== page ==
CMYK and RGB: Acronyms that can make or break a label

On-screen and in-print are two different worlds. This is vitally important to stress to your customers when they’re creating full color labels or other types of full color print artwork. Too often, customers provide RGB, perfectly suited for a computer screen, for print applications. The results often are disappointing, in terms of color quality, matching, and clarity.

The format of choice for print is CMYK. Generally, the confusion (and problem) results from a digital-oriented mindset focused only on what appears on a screen. Just because it shows up well on the Internet doesn’t make it suitable for printing—but given that today’s free software and training are both digital-centric, many designers/customers lack education about the world of print.

Photoshop users can choose RGB or CMYK—which really are day and night options in how to present color. RGB (Red, Green, Blue) is used in different proportions to create new colors (e.g., red, green and blue actually create white). It is an additive format, meaning that they combine to create the desired color on a digital screen. CMYK (Cyan, Magenta, Yellow, and Key) is subtractive, so instead of white being the combination of all colors as with RGB, white is the absence of color.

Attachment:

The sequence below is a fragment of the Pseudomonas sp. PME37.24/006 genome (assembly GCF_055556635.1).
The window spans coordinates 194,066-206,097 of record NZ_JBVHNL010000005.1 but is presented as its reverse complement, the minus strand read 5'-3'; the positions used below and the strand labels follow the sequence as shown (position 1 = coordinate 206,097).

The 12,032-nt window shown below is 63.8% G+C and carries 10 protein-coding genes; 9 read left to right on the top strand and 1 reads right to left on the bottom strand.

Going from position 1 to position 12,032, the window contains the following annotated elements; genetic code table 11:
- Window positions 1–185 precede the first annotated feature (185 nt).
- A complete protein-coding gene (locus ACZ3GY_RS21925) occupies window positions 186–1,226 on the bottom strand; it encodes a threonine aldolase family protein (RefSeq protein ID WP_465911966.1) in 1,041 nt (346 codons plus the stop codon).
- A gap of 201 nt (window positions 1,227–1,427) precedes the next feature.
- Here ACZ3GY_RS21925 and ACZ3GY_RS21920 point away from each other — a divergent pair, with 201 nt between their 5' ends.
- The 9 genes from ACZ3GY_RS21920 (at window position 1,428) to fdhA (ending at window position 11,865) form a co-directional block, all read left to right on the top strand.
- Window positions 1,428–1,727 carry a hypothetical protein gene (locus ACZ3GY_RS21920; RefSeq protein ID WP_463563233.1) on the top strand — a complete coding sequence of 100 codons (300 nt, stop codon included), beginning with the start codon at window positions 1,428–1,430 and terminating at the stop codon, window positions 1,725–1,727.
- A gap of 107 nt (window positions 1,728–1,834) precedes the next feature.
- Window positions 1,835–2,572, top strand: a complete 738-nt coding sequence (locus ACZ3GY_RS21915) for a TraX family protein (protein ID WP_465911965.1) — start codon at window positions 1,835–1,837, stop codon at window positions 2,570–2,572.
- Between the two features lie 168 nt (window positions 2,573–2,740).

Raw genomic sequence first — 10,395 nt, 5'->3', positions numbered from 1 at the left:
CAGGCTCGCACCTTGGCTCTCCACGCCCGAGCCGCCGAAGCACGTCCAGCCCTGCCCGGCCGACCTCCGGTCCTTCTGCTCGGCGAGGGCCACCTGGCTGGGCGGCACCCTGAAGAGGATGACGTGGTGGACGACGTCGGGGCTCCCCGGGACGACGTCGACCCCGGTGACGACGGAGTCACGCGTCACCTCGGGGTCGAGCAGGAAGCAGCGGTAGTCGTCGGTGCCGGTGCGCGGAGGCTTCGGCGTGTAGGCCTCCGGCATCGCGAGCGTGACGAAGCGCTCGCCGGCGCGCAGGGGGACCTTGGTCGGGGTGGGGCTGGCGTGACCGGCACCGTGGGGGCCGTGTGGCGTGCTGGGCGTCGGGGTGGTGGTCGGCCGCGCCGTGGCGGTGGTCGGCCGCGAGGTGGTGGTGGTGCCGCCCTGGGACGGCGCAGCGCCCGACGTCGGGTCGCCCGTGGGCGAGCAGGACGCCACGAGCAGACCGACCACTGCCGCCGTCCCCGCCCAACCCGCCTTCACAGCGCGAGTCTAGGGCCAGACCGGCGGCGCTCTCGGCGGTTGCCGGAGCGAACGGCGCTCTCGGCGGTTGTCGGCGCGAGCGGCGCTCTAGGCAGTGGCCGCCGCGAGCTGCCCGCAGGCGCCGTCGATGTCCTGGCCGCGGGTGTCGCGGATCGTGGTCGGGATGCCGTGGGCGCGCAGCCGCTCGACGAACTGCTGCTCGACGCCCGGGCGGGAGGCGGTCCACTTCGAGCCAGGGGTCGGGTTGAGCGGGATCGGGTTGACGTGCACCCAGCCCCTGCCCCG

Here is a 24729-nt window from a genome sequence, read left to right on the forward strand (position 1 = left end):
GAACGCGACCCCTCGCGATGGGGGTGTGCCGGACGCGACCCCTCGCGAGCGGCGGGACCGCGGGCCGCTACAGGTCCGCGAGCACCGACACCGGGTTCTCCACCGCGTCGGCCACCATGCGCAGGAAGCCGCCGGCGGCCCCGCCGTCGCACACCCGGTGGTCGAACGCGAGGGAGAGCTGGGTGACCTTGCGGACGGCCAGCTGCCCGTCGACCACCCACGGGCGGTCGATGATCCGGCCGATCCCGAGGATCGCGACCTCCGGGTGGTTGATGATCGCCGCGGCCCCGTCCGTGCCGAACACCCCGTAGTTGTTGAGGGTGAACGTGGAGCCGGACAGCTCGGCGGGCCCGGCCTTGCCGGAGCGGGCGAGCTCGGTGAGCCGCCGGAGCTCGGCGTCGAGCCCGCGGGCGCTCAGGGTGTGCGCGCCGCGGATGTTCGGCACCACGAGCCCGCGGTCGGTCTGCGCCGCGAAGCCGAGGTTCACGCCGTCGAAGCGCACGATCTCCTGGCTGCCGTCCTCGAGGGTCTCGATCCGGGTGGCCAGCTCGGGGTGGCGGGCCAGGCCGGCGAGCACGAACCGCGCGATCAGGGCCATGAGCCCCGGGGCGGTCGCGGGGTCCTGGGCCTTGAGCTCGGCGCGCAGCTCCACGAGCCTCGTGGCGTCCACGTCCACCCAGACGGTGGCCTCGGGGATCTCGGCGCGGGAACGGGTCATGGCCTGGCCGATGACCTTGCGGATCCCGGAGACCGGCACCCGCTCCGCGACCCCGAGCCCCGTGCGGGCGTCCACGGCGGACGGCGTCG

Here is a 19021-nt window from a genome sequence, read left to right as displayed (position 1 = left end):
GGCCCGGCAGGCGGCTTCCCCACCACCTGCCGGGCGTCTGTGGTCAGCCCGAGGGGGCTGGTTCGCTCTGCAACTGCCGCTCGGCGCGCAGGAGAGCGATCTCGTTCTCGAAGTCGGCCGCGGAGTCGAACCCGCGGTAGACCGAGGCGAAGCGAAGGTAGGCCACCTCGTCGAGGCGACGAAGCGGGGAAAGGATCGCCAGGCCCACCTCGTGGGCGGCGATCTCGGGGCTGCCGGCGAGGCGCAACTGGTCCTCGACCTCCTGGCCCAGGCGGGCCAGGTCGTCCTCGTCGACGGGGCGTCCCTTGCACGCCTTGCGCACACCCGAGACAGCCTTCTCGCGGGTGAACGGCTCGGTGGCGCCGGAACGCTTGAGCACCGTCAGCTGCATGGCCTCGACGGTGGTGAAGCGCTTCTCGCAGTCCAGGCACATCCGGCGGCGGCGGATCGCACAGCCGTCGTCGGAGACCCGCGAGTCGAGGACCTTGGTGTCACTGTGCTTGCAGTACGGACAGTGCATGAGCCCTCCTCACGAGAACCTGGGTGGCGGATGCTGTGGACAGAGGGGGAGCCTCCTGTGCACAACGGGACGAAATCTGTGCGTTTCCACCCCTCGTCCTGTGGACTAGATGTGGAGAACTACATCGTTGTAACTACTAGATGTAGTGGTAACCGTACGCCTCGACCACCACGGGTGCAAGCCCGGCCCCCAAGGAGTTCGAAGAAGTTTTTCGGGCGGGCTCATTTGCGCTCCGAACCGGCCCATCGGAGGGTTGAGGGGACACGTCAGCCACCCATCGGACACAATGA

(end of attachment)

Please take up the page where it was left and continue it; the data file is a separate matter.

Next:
Technicalities aside, when customers give you RGB-formatted images to translate into print, the color may vary considerably from its on-screen counterpart. What looks so vibrant and bright on a monitor may look dull and dark when translated into print. RGB photos pulled from websites for convenience and easy accessibility often look sketchy when printed. For that matter, images render differently on different monitors (think about looking at different TVs at a bigbox store)—much less trying to make RGB do double duty in the print environment.

Some proactive education can save your customers, and you, time, trouble and money. Perhaps the easiest way to demonstrate the differences it to show examples of images created from both formats on a variety of label and packaging presentations to see the differences side by side.

Color/image accuracy, clarity and crispness always should take center stage on labels and other printed products. This is your customer’s frontline branding presentation and it deserves the right format. That format is CMYK.

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